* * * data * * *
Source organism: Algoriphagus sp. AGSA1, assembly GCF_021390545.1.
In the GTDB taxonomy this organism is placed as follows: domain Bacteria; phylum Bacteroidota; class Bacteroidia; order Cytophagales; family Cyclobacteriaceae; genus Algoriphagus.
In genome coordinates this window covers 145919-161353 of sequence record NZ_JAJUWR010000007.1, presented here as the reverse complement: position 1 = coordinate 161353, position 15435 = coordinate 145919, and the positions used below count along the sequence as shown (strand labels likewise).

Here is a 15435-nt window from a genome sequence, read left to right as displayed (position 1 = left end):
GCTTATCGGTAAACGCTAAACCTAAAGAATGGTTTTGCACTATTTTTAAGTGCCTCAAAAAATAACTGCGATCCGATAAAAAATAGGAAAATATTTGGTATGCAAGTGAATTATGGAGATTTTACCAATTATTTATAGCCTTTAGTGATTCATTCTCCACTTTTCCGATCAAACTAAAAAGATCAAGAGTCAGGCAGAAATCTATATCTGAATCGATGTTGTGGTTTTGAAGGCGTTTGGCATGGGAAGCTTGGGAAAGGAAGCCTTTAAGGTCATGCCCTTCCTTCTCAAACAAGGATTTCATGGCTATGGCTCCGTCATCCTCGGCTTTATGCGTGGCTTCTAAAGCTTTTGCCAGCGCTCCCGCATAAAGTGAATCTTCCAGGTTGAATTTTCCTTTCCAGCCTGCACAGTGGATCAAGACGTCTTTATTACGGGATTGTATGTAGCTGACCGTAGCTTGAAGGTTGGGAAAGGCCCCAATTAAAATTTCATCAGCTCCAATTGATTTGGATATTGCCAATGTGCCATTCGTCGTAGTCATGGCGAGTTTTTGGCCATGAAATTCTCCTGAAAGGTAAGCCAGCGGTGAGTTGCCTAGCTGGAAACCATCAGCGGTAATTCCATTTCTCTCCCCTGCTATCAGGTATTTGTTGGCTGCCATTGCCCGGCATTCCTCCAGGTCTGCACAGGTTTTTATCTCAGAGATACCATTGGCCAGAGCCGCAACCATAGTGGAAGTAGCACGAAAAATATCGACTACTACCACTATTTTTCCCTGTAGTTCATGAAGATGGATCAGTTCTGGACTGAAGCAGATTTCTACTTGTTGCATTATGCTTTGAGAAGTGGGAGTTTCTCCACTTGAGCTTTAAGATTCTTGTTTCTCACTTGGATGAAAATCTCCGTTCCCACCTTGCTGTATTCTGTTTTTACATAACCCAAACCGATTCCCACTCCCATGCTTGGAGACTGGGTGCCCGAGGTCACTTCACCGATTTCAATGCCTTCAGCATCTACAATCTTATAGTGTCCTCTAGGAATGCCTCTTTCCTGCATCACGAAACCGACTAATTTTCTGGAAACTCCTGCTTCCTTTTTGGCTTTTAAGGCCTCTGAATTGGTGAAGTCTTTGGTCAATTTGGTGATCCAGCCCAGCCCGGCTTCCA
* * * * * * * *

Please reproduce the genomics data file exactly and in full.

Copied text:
Source organism: Algoriphagus sp. AGSA1, assembly GCF_021390545.1.
In the GTDB taxonomy this organism is placed as follows: domain Bacteria; phylum Bacteroidota; class Bacteroidia; order Cytophagales; family Cyclobacteriaceae; genus Algoriphagus.
In genome coordinates this window covers 145919-161353 of sequence record NZ_JAJUWR010000007.1, presented here as the reverse complement: position 1 = coordinate 161353, position 15435 = coordinate 145919, and the positions used below count along the sequence as shown (strand labels likewise).

Here is a 15435-nt window from a genome sequence, read left to right as displayed (position 1 = left end):
GCTTATCGGTAAACGCTAAACCTAAAGAATGGTTTTGCACTATTTTTAAGTGCCTCAAAAAATAACTGCGATCCGATAAAAAATAGGAAAATATTTGGTATGCAAGTGAATTATGGAGATTTTACCAATTATTTATAGCCTTTAGTGATTCATTCTCCACTTTTCCGATCAAACTAAAAAGATCAAGAGTCAGGCAGAAATCTATATCTGAATCGATGTTGTGGTTTTGAAGGCGTTTGGCATGGGAAGCTTGGGAAAGGAAGCCTTTAAGGTCATGCCCTTCCTTCTCAAACAAGGATTTCATGGCTATGGCTCCGTCATCCTCGGCTTTATGCGTGGCTTCTAAAGCTTTTGCCAGCGCTCCCGCATAAAGTGAATCTTCCAGGTTGAATTTTCCTTTCCAGCCTGCACAGTGGATCAAGACGTCTTTATTACGGGATTGTATGTAGCTGACCGTAGCTTGAAGGTTGGGAAAGGCCCCAATTAAAATTTCATCAGCTCCAATTGATTTGGATATTGCCAATGTGCCATTCGTCGTAGTCATGGCGAGTTTTTGGCCATGAAATTCTCCTGAAAGGTAAGCCAGCGGTGAGTTGCCTAGCTGGAAACCATCAGCGGTAATTCCATTTCTCTCCCCTGCTATCAGGTATTTGTTGGCTGCCATTGCCCGGCATTCCTCCAGGTCTGCACAGGTTTTTATCTCAGAGATACCATTGGCCAGAGCCGCAACCATAGTGGAAGTAGCACGAAAAATATCGACTACTACCACTATTTTTCCCTGTAGTTCATGAAGATGGATCAGTTCTGGACTGAAGCAGATTTCTACTTGTTGCATTATGCTTTGAGAAGTGGGAGTTTCTCCACTTGAGCTTTAAGATTCTTGTTTCTCACTTGGATGAAAATCTCCGTTCCCACCTTGCTGTATTCTGTTTTTACATAACCCAAACCGATTCCCACTCCCATGCTTGGAGACTGGGTGCCCGAGGTCACTTCACCGATTTCAATGCCTTCAGCATCTACAATCTTATAGTGTCCTCTAGGAATGCCTCTTTCCTGCATCACGAAACCGACTAATTTTCTGGAAACTCCTGCTTCCTTTTTGGCTTTTAAGGCCTCTGAATTGGTGAAGTCTTTGGTCAATTTGGTGATCCAGCCCAGCCCGGCTTCCA